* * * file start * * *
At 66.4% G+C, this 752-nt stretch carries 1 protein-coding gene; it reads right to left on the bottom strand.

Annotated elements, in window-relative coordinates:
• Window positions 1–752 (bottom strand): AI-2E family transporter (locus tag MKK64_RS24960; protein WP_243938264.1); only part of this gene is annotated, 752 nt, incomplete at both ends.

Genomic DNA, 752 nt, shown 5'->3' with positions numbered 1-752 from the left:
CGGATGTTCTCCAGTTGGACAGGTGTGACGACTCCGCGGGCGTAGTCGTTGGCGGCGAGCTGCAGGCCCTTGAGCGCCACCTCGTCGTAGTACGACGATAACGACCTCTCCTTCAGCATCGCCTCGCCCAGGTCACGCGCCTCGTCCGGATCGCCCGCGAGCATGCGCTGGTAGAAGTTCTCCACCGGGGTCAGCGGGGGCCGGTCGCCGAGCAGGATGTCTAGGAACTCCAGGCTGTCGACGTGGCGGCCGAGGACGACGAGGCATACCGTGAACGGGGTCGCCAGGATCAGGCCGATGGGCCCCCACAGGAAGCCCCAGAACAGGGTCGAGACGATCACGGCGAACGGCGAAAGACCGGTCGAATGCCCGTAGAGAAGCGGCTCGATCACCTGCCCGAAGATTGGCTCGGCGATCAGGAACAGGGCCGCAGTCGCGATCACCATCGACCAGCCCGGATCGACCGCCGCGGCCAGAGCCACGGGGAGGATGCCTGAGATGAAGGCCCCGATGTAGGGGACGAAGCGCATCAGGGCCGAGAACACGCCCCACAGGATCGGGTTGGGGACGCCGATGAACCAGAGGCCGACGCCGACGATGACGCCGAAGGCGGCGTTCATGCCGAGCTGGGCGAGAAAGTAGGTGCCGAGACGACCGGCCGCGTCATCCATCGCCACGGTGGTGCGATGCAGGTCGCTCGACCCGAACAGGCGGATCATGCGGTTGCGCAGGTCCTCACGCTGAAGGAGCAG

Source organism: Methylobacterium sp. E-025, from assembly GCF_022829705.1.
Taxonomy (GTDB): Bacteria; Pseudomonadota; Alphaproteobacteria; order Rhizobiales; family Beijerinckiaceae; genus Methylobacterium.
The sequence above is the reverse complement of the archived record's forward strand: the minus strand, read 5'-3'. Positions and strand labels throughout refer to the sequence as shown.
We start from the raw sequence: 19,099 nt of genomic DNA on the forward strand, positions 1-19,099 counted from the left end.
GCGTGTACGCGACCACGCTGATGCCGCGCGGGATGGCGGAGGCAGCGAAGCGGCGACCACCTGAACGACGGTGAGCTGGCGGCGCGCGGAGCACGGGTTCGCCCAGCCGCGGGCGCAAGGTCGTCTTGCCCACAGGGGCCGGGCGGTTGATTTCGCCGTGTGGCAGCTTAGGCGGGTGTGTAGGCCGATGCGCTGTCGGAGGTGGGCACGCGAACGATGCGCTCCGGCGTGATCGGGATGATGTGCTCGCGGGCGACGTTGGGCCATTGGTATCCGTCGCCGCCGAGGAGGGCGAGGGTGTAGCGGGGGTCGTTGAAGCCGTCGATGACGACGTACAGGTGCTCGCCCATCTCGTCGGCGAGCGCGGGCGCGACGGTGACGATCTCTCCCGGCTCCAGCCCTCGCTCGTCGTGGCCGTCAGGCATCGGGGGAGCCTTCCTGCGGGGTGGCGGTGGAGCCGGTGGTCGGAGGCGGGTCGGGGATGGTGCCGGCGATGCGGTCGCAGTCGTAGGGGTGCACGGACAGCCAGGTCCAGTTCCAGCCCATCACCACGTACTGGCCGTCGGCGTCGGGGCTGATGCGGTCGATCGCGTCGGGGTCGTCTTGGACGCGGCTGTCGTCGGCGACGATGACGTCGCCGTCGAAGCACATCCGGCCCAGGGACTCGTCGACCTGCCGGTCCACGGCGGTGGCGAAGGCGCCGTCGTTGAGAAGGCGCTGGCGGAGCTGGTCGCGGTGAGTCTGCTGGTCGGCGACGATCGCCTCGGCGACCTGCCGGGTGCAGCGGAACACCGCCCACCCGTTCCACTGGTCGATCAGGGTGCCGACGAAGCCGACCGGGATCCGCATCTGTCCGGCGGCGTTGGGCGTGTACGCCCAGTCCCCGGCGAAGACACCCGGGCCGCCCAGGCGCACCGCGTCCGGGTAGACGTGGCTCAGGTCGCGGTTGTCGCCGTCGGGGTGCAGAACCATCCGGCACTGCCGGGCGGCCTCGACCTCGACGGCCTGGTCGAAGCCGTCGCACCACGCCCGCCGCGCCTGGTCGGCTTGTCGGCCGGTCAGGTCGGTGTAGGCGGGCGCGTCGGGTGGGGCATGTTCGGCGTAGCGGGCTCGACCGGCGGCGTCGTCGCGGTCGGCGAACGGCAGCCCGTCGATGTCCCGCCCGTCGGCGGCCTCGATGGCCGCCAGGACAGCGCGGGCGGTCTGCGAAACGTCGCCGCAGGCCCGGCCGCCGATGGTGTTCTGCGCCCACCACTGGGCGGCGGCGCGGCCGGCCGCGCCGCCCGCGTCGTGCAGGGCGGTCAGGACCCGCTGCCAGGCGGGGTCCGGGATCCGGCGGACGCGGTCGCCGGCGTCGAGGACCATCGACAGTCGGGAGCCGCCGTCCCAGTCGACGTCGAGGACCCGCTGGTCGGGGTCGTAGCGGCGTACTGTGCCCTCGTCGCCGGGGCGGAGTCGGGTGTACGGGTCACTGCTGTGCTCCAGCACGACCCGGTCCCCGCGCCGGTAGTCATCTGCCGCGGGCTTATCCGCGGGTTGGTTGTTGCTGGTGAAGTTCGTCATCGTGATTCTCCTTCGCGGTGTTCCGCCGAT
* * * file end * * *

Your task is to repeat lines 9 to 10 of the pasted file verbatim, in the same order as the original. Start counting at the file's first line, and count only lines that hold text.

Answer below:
We start from the raw sequence: 19,099 nt of genomic DNA on the forward strand, positions 1-19,099 counted from the left end.
GCGTGTACGCGACCACGCTGATGCCGCGCGGGATGGCGGAGGCAGCGAAGCGGCGACCACCTGAACGACGGTGAGCTGGCGGCGCGCGGAGCACGGGTTCGCCCAGCCGCGGGCGCAAGGTCGTCTTGCCCACAGGGGCCGGGCGGTTGATTTCGCCGTGTGGCAGCTTAGGCGGGTGTGTAGGCCGATGCGCTGTCGGAGGTGGGCACGCGAACGATGCGCTCCGGCGTGATCGGGATGATGTGCTCGCGGGCGACGTTGGGCCATTGGTATCCGTCGCCGCCGAGGAGGGCGAGGGTGTAGCGGGGGTCGTTGAAGCCGTCGATGACGACGTACAGGTGCTCGCCCATCTCGTCGGCGAGCGCGGGCGCGACGGTGACGATCTCTCCCGGCTCCAGCCCTCGCTCGTCGTGGCCGTCAGGCATCGGGGGAGCCTTCCTGCGGGGTGGCGGTGGAGCCGGTGGTCGGAGGCGGGTCGGGGATGGTGCCGGCGATGCGGTCGCAGTCGTAGGGGTGCACGGACAGCCAGGTCCAGTTCCAGCCCATCACCACGTACTGGCCGTCGGCGTCGGGGCTGATGCGGTCGATCGCGTCGGGGTCGTCTTGGACGCGGCTGTCGTCGGCGACGATGACGTCGCCGTCGAAGCACATCCGGCCCAGGGACTCGTCGACCTGCCGGTCCACGGCGGTGGCGAAGGCGCCGTCGTTGAGAAGGCGCTGGCGGAGCTGGTCGCGGTGAGTCTGCTGGTCGGCGACGATCGCCTCGGCGACCTGCCGGGTGCAGCGGAACACCGCCCACCCGTTCCACTGGTCGATCAGGGTGCCGACGAAGCCGACCGGGATCCGCATCTGTCCGGCGGCGTTGGGCGTGTACGCCCAGTCCCCGGCGAAGACACCCGGGCCGCCCAGGCGCACCGCGTCCGGGTAGACGTGGCTCAGGTCGCGGTTGTCGCCGTCGGGGTGCAGAACCATCCGGCACTGCCGGGCGGCCTCGACCTCGACGGCCTGGTCGAAGCCGTCGCACCACGCCCGCCGCGCCTGGTCGGCTTGTCGGCCGGTCAGGTCGGTGTAGGCGGGCGCGTCGGGTGGGGCATGTTCGGCGTAGCGGGCTCGACCGGCGGCGTCGTCGCGGTCGGCGAACGGCAGCCCGTCGATGTCCCGCCCGTCGGCGGCCTCGATGGCCGCCAGGACAGCGCGGGCGGTCTGCGAAACGTCGCCGCAGGCCCGGCCGCCGATGGTGTTCTGCGCCCACCACTGGGCGGCGGCGCGGCCGGCCGCGCCGCCCGCGTCGTGCAGGGCGGTCAGGACCCGCTGCCAGGCGGGGTCCGGGATCCGGCGGACGCGGTCGCCGGCGTCGAGGACCATCGACAGTCGGGAGCCGCCGTCCCAGTCGACGTCGAGGACCCGCTGGTCGGGGTCGTAGCGGCGTACTGTGCCCTCGTCGCCGGGGCGGAGTCGGGTGTACGGGTCACTGCTGTGCTCCAGCACGACCCGGTCCCCGCGCCGGTAGTCATCTGCCGCGGGCTTATCCGCGGGTTGGTTGTTGCTGGTGAAGTTCGTCATCGTGATTCTCCTTCGCGGTGTTCCGCCGAT